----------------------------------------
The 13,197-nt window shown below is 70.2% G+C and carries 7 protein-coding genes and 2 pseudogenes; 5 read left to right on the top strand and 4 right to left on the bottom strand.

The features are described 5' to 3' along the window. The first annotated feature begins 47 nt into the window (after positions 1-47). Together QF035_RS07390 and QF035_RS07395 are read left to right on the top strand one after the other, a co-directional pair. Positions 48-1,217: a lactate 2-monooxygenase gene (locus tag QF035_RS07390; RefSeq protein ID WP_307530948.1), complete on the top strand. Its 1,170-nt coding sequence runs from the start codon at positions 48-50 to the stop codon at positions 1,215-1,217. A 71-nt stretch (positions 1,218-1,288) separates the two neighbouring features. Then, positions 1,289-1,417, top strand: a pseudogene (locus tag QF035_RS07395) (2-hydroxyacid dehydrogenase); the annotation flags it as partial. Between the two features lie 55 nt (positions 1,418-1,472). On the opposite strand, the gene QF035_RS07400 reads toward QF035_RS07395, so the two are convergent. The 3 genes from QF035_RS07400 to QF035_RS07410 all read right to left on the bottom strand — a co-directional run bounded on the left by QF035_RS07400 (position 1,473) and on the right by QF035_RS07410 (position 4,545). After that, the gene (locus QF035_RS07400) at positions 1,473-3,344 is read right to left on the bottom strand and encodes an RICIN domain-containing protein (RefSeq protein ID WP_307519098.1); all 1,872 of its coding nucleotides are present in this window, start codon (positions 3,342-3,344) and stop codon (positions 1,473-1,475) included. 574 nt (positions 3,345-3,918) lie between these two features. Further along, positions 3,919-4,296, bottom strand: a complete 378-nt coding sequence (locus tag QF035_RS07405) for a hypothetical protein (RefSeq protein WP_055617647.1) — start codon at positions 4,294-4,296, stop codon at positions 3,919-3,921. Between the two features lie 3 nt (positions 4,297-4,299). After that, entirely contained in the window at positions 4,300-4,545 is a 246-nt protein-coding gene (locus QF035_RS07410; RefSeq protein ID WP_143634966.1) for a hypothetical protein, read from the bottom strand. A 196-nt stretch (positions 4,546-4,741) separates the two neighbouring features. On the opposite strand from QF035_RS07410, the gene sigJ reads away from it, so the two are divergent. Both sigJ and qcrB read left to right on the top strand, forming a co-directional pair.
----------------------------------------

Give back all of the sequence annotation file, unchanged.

The 13,197-nt window shown below is 70.2% G+C and carries 7 protein-coding genes and 2 pseudogenes; 5 read left to right on the top strand and 4 right to left on the bottom strand.

The features are described 5' to 3' along the window. The first annotated feature begins 47 nt into the window (after positions 1-47). Together QF035_RS07390 and QF035_RS07395 are read left to right on the top strand one after the other, a co-directional pair. Positions 48-1,217: a lactate 2-monooxygenase gene (locus tag QF035_RS07390; RefSeq protein ID WP_307530948.1), complete on the top strand. Its 1,170-nt coding sequence runs from the start codon at positions 48-50 to the stop codon at positions 1,215-1,217. A 71-nt stretch (positions 1,218-1,288) separates the two neighbouring features. Then, positions 1,289-1,417, top strand: a pseudogene (locus tag QF035_RS07395) (2-hydroxyacid dehydrogenase); the annotation flags it as partial. Between the two features lie 55 nt (positions 1,418-1,472). On the opposite strand, the gene QF035_RS07400 reads toward QF035_RS07395, so the two are convergent. The 3 genes from QF035_RS07400 to QF035_RS07410 all read right to left on the bottom strand — a co-directional run bounded on the left by QF035_RS07400 (position 1,473) and on the right by QF035_RS07410 (position 4,545). After that, the gene (locus QF035_RS07400) at positions 1,473-3,344 is read right to left on the bottom strand and encodes an RICIN domain-containing protein (RefSeq protein ID WP_307519098.1); all 1,872 of its coding nucleotides are present in this window, start codon (positions 3,342-3,344) and stop codon (positions 1,473-1,475) included. 574 nt (positions 3,345-3,918) lie between these two features. Further along, positions 3,919-4,296, bottom strand: a complete 378-nt coding sequence (locus tag QF035_RS07405) for a hypothetical protein (RefSeq protein WP_055617647.1) — start codon at positions 4,294-4,296, stop codon at positions 3,919-3,921. Between the two features lie 3 nt (positions 4,297-4,299). After that, entirely contained in the window at positions 4,300-4,545 is a 246-nt protein-coding gene (locus QF035_RS07410; RefSeq protein ID WP_143634966.1) for a hypothetical protein, read from the bottom strand. A 196-nt stretch (positions 4,546-4,741) separates the two neighbouring features. On the opposite strand from QF035_RS07410, the gene sigJ reads away from it, so the two are divergent. Both sigJ and qcrB read left to right on the top strand, forming a co-directional pair.